Ndamukong Suh finds out if he'll be suspended


Ndamukong Suh finds out if he'll be suspended

From Comcast SportsNetDETROIT (AP) -- Ndamukong Suh might lose some money for his low blow against Houston Texans quarterback Matt Schaub.The Detroit Lions defensive tackle, though, will be able to play Sunday at home against the Indianapolis Colts.NFL spokesman Greg Aiello tweeted Monday that the Lions have been notified that Suh won't be suspended for last Thursday's "incident," though it will be reviewed for a potential fine.Suh was on his chest after being taken down by an offensive lineman and extended his left foot to hit Schaub below the belt. Suh's left cleat connected with Schaub's groin area after he threw a pass in the first quarter of Houston's 34-31 overtime win.Schaub went to his knees, doubled over in pain, but stayed in the game.It wasn't clear on replays Thursday whether it was intentional and Suh hasn't spoken publicly.Texans linebacker Connor Barwin said he did not think Suh should have been suspended."I didn't think it was malicious, or a really violent thing, but it was definitely unnecessary," Barwin said Monday. "Just a little something extra at the end."Suh was suspended for two games a year ago after he was ejected for stomping on the right arm of Green Bay offensive lineman Evan Dietrich-Smith during a game on Thanksgiving. He has been fined in previous seasons for roughing up quarterbacks: Cincinnati's Andy Dalton, Chicago's Jay Cutler and Cleveland's Jake Delhomme."He's building quite a track record of just unnecessary plays," Texans left tackle Duane Brown said. "I consider him to be a very talented player, a very physical player. There's just stuff that you have to do away with. It can get people hurt and it's uncalled for."It's our job up front to keep him away from our quarterback. But if our quarterback is able to get rid of the ball, he should be protected from that point on. He can't take kicks to the groin, he can't be pulled down two seconds after the ball is gone. It's nonsense."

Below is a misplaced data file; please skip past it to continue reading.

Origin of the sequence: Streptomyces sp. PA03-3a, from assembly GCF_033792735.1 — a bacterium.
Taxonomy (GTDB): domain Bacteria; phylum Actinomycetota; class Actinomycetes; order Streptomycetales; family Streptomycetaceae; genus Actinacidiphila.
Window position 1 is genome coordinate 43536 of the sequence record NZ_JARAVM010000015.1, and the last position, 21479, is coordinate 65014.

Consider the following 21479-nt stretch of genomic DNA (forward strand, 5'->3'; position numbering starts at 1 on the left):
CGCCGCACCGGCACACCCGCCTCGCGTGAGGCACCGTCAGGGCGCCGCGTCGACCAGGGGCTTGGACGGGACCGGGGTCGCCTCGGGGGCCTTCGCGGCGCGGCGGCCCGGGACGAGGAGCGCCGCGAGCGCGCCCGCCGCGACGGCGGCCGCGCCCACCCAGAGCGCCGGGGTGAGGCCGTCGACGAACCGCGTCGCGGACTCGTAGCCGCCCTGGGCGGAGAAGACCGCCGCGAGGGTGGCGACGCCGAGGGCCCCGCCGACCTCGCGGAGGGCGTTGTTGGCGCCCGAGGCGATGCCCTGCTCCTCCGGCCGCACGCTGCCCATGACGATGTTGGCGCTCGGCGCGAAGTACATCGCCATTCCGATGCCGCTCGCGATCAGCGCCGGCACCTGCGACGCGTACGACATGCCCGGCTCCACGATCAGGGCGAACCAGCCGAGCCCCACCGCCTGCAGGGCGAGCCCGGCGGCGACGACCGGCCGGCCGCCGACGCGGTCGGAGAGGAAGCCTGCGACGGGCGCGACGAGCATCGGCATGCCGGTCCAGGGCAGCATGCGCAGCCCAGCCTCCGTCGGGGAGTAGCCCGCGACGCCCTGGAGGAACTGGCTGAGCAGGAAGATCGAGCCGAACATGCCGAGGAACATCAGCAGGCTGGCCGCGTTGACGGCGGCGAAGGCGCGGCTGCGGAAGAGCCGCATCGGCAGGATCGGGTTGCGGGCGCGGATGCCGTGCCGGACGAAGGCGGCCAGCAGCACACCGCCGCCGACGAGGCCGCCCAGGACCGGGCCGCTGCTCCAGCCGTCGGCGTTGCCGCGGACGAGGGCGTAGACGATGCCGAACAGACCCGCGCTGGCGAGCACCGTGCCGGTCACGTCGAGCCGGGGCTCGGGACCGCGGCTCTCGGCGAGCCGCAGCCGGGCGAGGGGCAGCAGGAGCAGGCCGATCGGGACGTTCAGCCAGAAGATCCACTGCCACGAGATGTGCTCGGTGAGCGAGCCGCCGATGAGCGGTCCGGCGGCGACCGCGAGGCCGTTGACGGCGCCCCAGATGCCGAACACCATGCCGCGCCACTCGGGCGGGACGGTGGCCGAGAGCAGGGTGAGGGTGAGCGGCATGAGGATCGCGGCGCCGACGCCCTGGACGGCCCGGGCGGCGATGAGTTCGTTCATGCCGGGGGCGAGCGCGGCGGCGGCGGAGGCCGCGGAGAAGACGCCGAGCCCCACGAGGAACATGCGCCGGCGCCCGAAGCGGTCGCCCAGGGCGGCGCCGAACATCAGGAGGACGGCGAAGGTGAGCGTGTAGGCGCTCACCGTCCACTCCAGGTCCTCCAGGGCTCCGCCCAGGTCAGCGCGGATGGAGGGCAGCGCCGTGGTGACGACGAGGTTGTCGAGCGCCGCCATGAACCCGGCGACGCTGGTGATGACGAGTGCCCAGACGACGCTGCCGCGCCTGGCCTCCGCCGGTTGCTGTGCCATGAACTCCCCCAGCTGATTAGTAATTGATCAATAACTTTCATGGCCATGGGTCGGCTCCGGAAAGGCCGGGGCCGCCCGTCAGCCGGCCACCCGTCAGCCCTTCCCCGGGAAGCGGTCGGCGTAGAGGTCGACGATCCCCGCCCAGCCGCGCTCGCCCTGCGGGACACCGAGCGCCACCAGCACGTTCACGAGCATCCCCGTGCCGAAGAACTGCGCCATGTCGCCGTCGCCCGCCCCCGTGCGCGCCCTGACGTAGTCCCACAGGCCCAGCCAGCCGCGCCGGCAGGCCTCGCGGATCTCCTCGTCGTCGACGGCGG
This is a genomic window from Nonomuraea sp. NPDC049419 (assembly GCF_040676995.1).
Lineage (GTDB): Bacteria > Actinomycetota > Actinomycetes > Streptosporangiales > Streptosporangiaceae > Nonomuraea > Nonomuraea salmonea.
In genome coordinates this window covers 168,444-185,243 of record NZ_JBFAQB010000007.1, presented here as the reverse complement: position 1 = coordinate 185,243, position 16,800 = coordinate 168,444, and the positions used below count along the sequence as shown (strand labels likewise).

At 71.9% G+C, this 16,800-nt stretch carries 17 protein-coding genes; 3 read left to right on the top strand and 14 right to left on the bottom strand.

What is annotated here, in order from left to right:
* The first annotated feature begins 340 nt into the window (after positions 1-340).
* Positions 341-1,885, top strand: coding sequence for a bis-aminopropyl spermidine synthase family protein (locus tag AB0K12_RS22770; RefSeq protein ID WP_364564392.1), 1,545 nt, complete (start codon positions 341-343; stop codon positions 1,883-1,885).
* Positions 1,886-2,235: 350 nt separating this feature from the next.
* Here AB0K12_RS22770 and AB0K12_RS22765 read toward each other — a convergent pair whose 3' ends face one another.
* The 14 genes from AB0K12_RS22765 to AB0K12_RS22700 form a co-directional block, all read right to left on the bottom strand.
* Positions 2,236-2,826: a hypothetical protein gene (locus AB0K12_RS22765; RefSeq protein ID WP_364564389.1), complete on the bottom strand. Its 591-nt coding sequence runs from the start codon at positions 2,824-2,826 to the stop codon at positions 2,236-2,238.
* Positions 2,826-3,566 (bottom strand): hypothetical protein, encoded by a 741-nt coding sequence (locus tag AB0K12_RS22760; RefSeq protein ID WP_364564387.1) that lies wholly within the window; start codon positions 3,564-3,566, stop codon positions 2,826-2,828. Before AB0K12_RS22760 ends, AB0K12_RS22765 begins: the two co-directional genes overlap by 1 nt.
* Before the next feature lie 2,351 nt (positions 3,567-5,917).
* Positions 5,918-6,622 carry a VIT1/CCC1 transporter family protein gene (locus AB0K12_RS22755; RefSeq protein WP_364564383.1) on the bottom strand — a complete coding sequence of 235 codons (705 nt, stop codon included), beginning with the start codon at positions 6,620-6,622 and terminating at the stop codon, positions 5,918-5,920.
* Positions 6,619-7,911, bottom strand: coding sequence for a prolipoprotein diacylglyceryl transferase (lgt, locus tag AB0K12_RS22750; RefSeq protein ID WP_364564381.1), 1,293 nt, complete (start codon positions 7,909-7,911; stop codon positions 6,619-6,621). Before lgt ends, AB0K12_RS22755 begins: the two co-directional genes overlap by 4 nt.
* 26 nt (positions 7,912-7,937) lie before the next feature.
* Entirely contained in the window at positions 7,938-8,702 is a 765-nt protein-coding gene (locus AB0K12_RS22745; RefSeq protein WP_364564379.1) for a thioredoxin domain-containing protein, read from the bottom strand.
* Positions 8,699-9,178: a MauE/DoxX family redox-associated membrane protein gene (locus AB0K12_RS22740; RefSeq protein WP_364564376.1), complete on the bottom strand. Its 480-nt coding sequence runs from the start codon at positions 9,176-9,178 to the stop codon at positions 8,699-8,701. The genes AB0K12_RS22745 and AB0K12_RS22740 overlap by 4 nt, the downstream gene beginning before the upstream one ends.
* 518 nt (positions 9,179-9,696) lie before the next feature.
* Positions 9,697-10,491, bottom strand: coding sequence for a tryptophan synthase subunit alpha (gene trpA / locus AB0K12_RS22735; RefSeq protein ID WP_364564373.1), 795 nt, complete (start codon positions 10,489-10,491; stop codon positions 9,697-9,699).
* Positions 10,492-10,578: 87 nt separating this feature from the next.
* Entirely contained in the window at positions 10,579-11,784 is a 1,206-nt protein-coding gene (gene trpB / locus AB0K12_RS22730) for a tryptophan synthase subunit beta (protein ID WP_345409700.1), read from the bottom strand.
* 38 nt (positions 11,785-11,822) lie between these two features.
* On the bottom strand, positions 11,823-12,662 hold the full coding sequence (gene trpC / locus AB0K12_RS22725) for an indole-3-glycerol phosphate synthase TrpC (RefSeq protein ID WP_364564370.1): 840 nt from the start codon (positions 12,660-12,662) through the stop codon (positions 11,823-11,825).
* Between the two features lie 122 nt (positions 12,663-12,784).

Pastrnak faces hearing for check to head of Rangers’ Girardi


Pastrnak faces hearing for check to head of Rangers’ Girardi

Bruins forward David Pastrnak will have a disciplinary hearing with the NHL Department of Player Safety on Friday over his check to the head of the Rangers’ Dan Girardi in the Bruins’ 5-2 loss Wednesday night at Madison Square Garden.

The came when Girardi reached up to catch a puck in the neutral zone 10:55 into the second period and Pastrnak came in hard and sent his left shoulder into Girardi’s chin. Pastrnak received a two-minute penalty for an illegal check to the head.

Girardi left the game as part of the NHL concussion protocol, but later returned.

It’ll be the 20-year-old Pastrnak’s first hearing with the Department of Player Safety. 


Felger: Broncos’ Elway and Kubiak the only NFL braintrust close to the Patriots


Felger: Broncos’ Elway and Kubiak the only NFL braintrust close to the Patriots

Before I make the following point, I'd like to make one thing clear to my sensitive readers: I do not believe the Denver Broncos are better than Patriots. I do not believe they have “passed'' the Pats. Please, Patriots fans, when New England goes into Denver and wins on Dec. 18 and/or the Pats beat them again in the playoffs, save your emails and calls. Don't get your panties in a bunch. You're still the best.